Tuesday, April 11, 2017

Let’s Play!

My son asked me to play this week. Now I am good at playing games with them. I can read aloud and color, do puzzles and shoot hoops. But play? He was asking me to engage in his imaginary story and become part of that world. And I froze. I am embarrassed to admit that I truly didn’t know how to respond. It was so easy to play along when they were little–have a tea party, drive big trucks, rock the baby doll… But as they have aged and their stories have become more complex, I realized that I had stopped playing with my kids. Is our imagination like a muscle? Can it atrophy? I was truly lost when I only had my imagination to lean on. Needless to say, this bothered me terribly, and after our rousing time of bomber planes and army soldiers ended, I began to contemplate the value of knowing how to play.
In a world of screens and noise, imaginary play often takes a back seat. This great gift, that is always with us and doesn’t require batteries, is often not exercised to its fullest potential. I realized that because I had not been using my imagination, I didn’t have much of one to use. My children on the other hand, can fill hours with a story line based on trains, animals and houses (like the one that covered my living room floor not too many days ago!). Is this something they could lose? A skill that can be forgotten?
I recognize that the way they play and imagine will change as they grow, but I cannot help thinking about some of the great creators in our world- authors, designers, problem solvers…are they good at what they do because they have not stifled their ability to imagine? They can imagine a solution, imagine a story with amazing characters, imagine a design to meet a need. They use the same creative muscle to do these things, that my children are using when they play. I want to encourage and develop that ability as much as I can…even when it means that I have to learn to play all over again.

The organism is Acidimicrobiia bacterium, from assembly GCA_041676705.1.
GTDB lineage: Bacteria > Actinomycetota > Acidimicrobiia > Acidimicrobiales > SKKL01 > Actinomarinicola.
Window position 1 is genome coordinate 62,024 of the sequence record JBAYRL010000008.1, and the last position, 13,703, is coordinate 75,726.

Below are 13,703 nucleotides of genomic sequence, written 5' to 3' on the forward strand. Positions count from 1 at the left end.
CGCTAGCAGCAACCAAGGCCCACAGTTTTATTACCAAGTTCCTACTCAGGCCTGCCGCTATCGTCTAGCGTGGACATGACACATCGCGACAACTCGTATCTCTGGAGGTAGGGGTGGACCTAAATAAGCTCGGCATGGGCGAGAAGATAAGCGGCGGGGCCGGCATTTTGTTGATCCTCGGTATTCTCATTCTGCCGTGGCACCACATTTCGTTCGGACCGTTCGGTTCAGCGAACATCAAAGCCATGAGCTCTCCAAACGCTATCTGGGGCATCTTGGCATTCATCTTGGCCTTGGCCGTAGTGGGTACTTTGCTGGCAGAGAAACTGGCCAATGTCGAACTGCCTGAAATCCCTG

Ponder a Picture

I have a challenge for you–stop and look, look around you. What do you see? So often we are in such a hurry that we do not actually see what is right in front of us. This was driven home to me this week, in the dentist’s office of all places. Our family was visiting a new dentist for our six-month cleanings and I spent a good bit of time in the one room as he worked with both of my children. Near the end of the visit, my son had to cooperate for an uncomfortable procedure that would last for two minutes. As I was scrambling to distract his mind from the large piece of equipment in his mouth I blurted out, “Hey, bud, look at that picture! What story does it tell you?” Now, I had been ‘staring’ at that same picture for the past hour, but as we actually looked at it and I pointed out unique elements of it for him to think about, it dawned on me that I hadn’t really seen it at all.

How often does this happen to us? Maybe it is a teachable moment or a memorable experience; perhaps it is a beautiful view or my daughter’s smile…what “pictures” am I staring at every day, without really seeing them? Not only do I often miss what is right in front of me, but I have not been intentional about teaching my children to “see” life either. Things are not slowing down; life is not getting simpler. I want to train my children to see past the busyness and pause to ponder what is right in front of them. Several ideas have come to mind as I thought how to do this. First, I want to demonstrate through example. I want them to see me gasping in awe at a beautiful sunset, or relishing the view of the snow on the hills. I want to point out unique architecture and the intricacies of God’s creation. I want to look them in the eye and hear their inflections while they speak to me. I want them to learn from me. But I think we can tangibly teach this skill of “looking to see” as well. Challenge your child to study a photo or painting for one minute and then discuss what he/she notices about the picture. Encourage him to write a story about that moment which is frozen in time. (Norman Rockwell’s paintings are perfect for this!) When driving, ask your children to list five adjectives or adverbs that describe the sky that day. Have them close their eyes in a busy room and describe what they hear. Play a game where you have them walk into a room, look around for a moment, and then leave again. Remove an object from view or move it to a different location. Can they spot the difference when they reenter the space? (This is especially fun to do in a room of your own house where everything becomes so common we tend to overlook it.) There are many ways to teach our children to “see” what is before them. I challenge you to stop and look, and train your children to do so also!